Exporting Weeds: Since European settlement Australia has become home to many noxious and obnoxious plants. These plants, free from the natural controls that were exerted in their homelands, have taken over large areas of the continent forcing out native flora and fauna. Two examples are: Blackberries (Rubus spp.) and Bitou Bush (Chrysanthemoides monilifera). The former came from Europe whilst the latter is a native of South Africa.
Australia has not just been the recipient of unwanted plants. There has been an environmental two-way traffic. A number of our native plants have become noxious and obnoxious weeds overseas. One of the most environmentally damaging is one of our favourites, Hakea sericea. This species is a tall prickly shrub with white or pink flowers and woody fruits. Small native birds nest in the protective foliage.
Seeds were taken to South Africa in 1830. Hakea sericea was used as a hedge, sand binder and as a source of firewood. Without natural controls the species soon became invasive. In some parts of South Africa it was considered a problem as early as 1863. Since then this Hakea has covered almost 4,800 square kilometres or 14% of the area of mountain Fynbos. What is Fynbos you may ask?  We asked the same question and searched the Internet for an answer. Fynbos is a South African vegetation community similar to Australia’s dry sclerophyll and heath communities. Proteas, Ericas and a host of other plants endemic to South Africa are all found in the Fynbos. The Hakea invasion has put many Fynbos species at risk of extinction.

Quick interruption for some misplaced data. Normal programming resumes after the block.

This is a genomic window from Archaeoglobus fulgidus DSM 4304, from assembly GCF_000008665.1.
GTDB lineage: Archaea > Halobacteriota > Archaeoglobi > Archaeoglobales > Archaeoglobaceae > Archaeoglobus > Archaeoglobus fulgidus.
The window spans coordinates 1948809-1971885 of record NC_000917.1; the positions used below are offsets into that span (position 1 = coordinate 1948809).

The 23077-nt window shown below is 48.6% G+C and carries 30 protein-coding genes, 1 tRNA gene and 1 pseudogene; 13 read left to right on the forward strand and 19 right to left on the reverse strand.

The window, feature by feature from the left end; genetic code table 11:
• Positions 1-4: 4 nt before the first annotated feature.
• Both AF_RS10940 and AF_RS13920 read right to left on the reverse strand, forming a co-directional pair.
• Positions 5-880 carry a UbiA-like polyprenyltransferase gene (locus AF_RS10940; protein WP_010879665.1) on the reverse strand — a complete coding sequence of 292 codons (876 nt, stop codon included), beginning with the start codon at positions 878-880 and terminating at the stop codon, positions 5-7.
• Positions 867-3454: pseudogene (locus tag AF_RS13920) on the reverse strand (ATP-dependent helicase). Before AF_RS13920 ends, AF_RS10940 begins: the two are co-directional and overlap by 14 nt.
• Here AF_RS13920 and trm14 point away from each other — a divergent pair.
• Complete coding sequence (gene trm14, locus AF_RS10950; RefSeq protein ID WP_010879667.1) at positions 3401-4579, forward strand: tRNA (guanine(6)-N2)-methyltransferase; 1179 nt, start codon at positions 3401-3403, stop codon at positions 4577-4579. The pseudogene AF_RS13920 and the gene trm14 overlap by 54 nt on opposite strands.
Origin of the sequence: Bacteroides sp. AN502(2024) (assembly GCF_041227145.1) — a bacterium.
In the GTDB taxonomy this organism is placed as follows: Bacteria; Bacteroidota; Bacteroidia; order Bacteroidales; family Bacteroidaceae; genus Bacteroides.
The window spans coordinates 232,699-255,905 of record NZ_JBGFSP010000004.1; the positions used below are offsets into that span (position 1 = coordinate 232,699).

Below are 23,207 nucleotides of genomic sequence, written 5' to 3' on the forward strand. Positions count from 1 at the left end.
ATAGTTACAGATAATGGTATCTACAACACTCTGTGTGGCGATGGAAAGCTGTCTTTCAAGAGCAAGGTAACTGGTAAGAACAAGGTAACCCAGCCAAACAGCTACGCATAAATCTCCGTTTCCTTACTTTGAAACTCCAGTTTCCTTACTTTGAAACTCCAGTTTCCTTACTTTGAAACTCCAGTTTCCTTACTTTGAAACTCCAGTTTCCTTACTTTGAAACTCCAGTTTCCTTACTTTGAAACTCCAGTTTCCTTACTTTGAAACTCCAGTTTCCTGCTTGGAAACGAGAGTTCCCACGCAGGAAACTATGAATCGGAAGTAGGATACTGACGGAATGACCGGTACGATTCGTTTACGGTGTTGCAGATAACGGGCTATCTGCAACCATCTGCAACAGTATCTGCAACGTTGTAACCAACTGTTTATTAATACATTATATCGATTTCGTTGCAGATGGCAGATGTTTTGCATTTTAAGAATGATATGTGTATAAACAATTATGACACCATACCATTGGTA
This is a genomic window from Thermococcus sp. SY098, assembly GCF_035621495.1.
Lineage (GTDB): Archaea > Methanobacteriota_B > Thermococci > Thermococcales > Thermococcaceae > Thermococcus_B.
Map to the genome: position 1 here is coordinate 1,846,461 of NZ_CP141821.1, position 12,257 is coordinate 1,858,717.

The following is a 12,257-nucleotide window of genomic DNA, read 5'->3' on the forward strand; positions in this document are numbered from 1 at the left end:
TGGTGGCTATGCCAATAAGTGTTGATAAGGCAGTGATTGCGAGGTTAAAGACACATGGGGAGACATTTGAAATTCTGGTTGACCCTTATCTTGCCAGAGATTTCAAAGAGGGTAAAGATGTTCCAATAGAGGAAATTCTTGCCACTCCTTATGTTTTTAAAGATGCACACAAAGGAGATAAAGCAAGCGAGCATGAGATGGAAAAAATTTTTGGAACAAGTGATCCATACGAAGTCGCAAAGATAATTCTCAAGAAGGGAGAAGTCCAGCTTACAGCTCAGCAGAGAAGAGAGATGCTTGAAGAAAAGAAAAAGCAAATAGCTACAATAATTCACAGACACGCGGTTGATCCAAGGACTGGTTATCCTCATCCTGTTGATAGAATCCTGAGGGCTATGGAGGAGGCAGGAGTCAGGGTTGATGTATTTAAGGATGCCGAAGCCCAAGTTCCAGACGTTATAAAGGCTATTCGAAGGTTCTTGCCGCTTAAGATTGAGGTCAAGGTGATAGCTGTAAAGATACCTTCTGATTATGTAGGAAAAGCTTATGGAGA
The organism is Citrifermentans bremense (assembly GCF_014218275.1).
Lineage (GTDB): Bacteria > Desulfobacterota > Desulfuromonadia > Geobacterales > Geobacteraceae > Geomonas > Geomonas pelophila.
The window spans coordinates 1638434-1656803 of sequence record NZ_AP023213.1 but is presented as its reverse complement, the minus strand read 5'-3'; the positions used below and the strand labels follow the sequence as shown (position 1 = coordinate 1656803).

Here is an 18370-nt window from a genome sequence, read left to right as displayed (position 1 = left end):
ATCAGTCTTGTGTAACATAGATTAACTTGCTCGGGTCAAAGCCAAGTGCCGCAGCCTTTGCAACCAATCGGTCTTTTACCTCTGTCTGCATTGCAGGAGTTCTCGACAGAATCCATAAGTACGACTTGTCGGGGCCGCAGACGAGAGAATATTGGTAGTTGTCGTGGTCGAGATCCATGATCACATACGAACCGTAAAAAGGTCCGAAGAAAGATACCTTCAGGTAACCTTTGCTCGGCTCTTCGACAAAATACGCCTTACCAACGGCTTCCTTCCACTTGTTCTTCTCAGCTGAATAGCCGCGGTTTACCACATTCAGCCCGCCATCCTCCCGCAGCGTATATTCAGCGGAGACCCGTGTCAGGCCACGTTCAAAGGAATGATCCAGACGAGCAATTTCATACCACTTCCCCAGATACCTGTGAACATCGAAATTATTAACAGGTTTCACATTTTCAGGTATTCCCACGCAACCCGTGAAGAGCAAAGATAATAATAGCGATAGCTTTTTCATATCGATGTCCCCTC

Three Australian insects have been introduced to control the spread of Hakea sericea. A seed eating weevil, a leaf-eating weevil and a seed moth have been enlisted in the war against Hakea sericea. There has also been some success with a fungus that kills adult plants and seedlings.
It is a sobering thought that 20% of South Africa’s declared noxious weeds are natives of Australia and Australian Casuarinas and Melaleucas have become a problem in the Florida Everglades.